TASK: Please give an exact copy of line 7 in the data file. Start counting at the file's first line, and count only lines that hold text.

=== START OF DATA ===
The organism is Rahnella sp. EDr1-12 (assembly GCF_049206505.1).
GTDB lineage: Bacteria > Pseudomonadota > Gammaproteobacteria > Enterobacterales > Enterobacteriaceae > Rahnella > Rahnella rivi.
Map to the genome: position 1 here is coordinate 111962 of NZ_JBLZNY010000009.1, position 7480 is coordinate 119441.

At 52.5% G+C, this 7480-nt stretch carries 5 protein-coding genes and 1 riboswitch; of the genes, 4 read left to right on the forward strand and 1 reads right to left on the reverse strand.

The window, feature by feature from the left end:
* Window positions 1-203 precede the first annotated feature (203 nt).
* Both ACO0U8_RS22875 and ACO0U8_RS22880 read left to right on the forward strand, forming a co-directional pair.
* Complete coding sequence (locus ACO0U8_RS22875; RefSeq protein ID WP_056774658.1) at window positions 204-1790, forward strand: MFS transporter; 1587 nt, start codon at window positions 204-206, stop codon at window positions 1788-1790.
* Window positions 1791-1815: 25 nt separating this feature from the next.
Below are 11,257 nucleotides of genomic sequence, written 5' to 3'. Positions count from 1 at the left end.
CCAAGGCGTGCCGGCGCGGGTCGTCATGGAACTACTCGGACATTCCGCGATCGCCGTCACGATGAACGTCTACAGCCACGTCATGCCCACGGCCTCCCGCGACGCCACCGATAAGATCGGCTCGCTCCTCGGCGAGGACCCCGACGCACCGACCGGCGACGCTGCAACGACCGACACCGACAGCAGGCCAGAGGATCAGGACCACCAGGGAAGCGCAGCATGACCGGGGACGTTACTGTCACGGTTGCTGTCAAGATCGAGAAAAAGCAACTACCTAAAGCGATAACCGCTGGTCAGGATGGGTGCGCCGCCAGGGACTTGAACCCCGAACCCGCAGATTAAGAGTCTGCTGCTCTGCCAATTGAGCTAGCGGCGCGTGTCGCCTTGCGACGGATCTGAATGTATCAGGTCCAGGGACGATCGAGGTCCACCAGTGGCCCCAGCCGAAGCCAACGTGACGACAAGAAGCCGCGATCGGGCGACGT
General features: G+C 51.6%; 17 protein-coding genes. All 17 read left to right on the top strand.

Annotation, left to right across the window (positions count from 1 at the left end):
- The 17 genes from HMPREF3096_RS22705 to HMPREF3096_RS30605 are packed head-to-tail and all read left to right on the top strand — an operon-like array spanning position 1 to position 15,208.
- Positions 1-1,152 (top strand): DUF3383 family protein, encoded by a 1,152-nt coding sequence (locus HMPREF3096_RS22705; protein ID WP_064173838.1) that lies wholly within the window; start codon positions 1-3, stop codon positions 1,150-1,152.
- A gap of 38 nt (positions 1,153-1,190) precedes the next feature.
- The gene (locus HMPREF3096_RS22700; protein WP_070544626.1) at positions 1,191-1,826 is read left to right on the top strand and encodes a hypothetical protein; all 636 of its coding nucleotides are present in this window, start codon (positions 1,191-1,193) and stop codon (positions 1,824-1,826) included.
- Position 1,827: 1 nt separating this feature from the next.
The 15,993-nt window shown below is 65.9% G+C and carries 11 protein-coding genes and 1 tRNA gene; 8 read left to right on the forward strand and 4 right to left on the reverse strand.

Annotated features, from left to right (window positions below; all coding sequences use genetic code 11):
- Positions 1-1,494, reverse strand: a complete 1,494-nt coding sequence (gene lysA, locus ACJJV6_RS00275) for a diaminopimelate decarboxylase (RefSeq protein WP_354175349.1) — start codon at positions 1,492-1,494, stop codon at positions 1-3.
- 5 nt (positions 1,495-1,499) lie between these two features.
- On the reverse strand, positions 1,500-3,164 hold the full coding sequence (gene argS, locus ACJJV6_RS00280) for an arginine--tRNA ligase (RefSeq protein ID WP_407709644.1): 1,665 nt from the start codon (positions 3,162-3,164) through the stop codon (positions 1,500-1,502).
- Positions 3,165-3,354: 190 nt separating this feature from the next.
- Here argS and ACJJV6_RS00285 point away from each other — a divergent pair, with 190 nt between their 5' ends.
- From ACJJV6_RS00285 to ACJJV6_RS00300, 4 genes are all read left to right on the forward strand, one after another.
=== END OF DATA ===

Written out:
* Both ACO0U8_RS22875 and ACO0U8_RS22880 read left to right on the forward strand, forming a co-directional pair.